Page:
Puratos launches chocolate-based healthy snacking recipes
The Oxanti Healthy Snacking range includes four recipes, which each combine a variety of Puratos ingredients together with the firm’s branded Oxanti high antioxidant chocolate.
“We’re preparing this range of recipes for our industrial customers to help them develop their products. We’re helping them boost their creativity and be more flexible to produce products in line with market trends,” said Paulina Borowicz, junior brand manager for Belcolade, the Puratos-owned firm manufacturing the new line.
According to Puratos, its healthy snacking range provides “pleasure”, “great taste” and “multifunctional health benefits” based around Oxanti.
“We have benchmarked each of these recipes against similar products already on the market to validate superior performance across a range of nutritional measures,” says the firm.
The range includes: a cereal bar, which Puratos says contains “45 per cent more protein compared to other leading cereal bars”; a wholegrain cake, which is said to have “40 per cent less saturated fat than similar cakes on the market”; a granache tart containing 74 calories per tart and touted as a “source of fibres”; and a friand, said to contain 58 per cent less sodium than some similar products on the market.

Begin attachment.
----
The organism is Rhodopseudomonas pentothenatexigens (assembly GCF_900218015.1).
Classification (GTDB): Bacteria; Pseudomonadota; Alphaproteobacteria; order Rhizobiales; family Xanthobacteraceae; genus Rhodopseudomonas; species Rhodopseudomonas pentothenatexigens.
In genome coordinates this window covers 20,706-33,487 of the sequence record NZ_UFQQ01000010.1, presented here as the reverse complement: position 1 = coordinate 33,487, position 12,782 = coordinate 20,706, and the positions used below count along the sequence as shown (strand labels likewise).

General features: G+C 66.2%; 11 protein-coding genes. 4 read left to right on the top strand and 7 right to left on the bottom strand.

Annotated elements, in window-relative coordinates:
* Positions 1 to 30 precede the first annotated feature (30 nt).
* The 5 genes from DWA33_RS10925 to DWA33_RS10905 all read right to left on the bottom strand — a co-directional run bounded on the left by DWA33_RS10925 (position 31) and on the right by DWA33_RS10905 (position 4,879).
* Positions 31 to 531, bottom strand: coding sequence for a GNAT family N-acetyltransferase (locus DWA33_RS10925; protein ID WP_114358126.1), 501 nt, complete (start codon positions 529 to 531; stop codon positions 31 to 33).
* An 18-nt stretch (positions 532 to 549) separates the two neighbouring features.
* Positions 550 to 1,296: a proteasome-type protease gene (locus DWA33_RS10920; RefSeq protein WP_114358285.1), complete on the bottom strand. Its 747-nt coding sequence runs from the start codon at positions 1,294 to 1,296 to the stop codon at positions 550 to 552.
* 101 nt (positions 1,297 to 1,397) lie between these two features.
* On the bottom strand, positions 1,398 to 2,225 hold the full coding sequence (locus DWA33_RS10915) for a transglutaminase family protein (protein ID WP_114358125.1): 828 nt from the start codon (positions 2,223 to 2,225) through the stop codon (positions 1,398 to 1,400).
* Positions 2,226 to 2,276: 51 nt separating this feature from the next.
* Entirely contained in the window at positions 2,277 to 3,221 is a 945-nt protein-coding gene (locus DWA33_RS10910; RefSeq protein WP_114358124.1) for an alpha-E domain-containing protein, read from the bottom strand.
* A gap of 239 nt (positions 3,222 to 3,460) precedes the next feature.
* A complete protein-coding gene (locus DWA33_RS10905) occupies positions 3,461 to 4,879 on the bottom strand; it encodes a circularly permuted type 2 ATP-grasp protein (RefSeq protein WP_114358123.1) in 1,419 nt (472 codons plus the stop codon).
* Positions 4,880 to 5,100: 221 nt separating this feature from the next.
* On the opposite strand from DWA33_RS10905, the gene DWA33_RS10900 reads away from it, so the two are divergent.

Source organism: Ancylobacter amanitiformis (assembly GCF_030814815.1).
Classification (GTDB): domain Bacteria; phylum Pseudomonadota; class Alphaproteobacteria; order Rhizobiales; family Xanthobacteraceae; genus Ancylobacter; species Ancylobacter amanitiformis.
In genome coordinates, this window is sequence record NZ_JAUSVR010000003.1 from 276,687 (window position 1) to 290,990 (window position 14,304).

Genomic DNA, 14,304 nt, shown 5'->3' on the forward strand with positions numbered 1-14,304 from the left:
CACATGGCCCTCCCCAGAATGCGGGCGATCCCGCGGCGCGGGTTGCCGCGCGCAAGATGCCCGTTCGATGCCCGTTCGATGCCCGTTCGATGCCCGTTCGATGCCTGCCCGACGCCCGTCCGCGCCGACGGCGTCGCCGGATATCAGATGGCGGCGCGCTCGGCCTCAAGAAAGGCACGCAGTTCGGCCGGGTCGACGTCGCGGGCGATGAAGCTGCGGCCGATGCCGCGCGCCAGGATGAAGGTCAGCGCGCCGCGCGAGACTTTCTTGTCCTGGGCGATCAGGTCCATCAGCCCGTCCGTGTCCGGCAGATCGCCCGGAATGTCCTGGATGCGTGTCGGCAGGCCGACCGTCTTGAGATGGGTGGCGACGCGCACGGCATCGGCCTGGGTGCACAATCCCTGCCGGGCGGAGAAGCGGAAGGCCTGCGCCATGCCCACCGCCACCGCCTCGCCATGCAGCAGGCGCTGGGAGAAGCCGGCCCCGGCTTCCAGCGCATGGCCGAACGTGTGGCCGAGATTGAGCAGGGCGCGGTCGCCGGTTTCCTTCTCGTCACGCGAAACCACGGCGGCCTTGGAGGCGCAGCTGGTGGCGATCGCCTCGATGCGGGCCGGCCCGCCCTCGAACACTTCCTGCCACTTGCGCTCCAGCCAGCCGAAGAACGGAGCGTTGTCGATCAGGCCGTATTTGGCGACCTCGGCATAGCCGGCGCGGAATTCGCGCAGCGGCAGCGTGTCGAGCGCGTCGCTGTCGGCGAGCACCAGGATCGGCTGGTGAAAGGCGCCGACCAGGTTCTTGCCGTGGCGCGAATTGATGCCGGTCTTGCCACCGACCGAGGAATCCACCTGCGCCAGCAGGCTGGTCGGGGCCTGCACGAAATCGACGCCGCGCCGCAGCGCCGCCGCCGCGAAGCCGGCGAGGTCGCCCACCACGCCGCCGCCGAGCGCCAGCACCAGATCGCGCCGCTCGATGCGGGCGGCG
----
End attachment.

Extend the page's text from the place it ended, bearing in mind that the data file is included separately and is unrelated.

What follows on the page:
Oxanti, which is included in each of the formulations, is a high-antioxidant chocolate ingredient launched last year, available as blocks, drops or bake-stable grains and said to contain 65 per cent cocoa.
Tests conducted in 2008 at the Food & Nutrition Unit at IRCCS San Raffaele Pisana, Rome, Italy found that the firm's patent-pending conching process delivered chocolate with “far higher antioxidant activity than standard dark chocolate” and that “its antioxidant power remains effective for longer”, according to Puratos.
According to Puratos, when tested against other antioxidant chocolate on the market in a consumer test conducted last year, two out of three people expressed “a clear preference” for Oxanti.
Puratos said that its new range of products incorporates reduced levels of salt, sugar and fat together with a number of functional ingredients, such as fibres, vitamins and minerals.
“In the past, healthy food often meant bland, unappealing products with little flavour and this resulted in many consumers reverting to their previous unhealthy food habits,” said the firm.
Extensive R&D in collaboration with nutritionists and followed by sensory analysis resulted in the firm’s new ‘wellness’ product range, which aims to help the baking, patisserie and chocolate-making industries to create “nutritionally balanced products that will truly satisfy the consumer.”